Ghrelin is a naturally occurring hormone.
Blood levels of ghrelin are lowest just after eating and then start rising again during fasting.
According to researchers, the rise in ghrelin levels caused by an empty stomach and dieting is part of the body’s normal adaptive response. When we restrict our calories and/or lose weight, our bodies interpret this as famine. In response, a mechanism is triggered to keep our weight constant. Our metabolism slows down and we feel hungry, so we eat more. Hence, dieters who depend on willpower alone to lose weight often find that it eventually eludes them. Research also suggests that in addition to increasing appetite, ghrelin encourages the accumulation of abdominal fat.
Gastric bypass surgery is sometimes recommended for people who are morbidly
obese. The procedure involves reducing the size of the stomach by creating a small pouch. As a result, a person feels fuller sooner and eats much less. In one small study, researchers found that ghrelin levels rise in people who are dieting. But, those who have undergone gastric bypass actually have lower amounts of ghrelin in their bodies, which seems to play a positive role in being able to lose weight.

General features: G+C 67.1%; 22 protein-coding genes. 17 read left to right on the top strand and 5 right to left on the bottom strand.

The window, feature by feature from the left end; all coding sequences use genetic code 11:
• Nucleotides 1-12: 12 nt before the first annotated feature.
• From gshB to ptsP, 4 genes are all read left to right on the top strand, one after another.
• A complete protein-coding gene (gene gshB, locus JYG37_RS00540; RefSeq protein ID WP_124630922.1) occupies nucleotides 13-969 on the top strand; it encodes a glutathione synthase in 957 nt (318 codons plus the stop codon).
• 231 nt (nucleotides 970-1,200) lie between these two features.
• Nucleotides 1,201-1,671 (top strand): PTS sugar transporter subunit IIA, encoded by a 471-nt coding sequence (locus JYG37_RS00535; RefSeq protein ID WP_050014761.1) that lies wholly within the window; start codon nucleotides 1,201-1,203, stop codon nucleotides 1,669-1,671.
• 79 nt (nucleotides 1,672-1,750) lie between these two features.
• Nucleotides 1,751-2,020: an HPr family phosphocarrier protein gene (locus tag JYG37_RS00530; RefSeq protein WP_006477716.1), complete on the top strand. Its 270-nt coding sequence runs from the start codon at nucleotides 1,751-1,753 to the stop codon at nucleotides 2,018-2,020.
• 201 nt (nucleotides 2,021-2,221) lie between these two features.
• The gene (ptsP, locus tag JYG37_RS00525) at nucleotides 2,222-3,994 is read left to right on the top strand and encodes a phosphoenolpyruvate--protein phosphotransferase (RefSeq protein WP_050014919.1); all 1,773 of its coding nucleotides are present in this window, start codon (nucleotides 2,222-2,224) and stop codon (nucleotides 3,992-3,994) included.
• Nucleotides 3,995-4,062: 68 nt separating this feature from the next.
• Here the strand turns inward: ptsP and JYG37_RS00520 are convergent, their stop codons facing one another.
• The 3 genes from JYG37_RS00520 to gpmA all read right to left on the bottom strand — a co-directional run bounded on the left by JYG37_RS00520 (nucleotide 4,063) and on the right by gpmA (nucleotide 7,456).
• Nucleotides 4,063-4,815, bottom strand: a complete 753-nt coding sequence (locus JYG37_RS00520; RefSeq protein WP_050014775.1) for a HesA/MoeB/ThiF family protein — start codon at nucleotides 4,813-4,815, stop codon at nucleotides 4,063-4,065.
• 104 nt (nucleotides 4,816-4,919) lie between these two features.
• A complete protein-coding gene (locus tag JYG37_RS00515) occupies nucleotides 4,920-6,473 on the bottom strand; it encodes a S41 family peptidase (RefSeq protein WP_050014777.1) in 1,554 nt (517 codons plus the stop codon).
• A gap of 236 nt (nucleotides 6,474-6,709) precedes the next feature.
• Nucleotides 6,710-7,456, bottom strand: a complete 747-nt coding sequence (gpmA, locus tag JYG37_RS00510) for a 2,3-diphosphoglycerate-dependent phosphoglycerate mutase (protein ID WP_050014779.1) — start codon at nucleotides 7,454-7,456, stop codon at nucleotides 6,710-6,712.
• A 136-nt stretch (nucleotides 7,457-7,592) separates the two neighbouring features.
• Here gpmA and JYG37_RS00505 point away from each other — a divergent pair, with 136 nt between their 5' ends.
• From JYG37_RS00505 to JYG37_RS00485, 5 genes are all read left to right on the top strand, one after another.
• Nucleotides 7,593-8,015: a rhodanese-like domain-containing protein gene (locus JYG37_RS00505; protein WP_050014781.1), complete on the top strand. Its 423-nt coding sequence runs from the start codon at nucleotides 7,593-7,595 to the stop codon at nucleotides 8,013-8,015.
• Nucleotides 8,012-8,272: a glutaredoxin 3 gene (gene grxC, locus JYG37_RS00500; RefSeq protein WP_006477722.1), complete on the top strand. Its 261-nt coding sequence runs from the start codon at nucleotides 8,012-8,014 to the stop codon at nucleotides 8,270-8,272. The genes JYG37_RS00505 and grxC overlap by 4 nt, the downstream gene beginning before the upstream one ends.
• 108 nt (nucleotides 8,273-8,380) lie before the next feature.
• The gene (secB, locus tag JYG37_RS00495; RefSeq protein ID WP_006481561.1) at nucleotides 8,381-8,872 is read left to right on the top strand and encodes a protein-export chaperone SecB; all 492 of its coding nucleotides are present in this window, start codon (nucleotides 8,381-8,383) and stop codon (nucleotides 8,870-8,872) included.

Many researchers believe that ghrelin plays a significant role in the long-term regulation of body weight. They suggest that excessive production of ghrelin or a heightened sensitivity to this hormone may be a factor in obesity.
Although, it is important to note that most nutrition experts attribute the increasing rate of obesity to modern lifestyle factors, such as increased consumption of high-calorie foods and lack of regular exercise. Many people try to diet to lose weight, but do not make permanent and sustainable changes in their eating and exercise habits. Since most dieting involves food and calorie-restriction, it is often unsuccessful simply because it is monotonous, restrictive, and causes hunger. But, according to the experts, most people can achieve a healthy weight and body fat level by making positive changes in their eating habits and activity level.
It is possible that in the near future drug companies will develop a drug that focuses on the role that ghrelin plays in the body. This drug could potentially help reduce excess hunger and weight gain. In the meantime, additional studies are being conducted in this branch of obesity research.
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Last reviewed May 2011 by Brian Randall, MD
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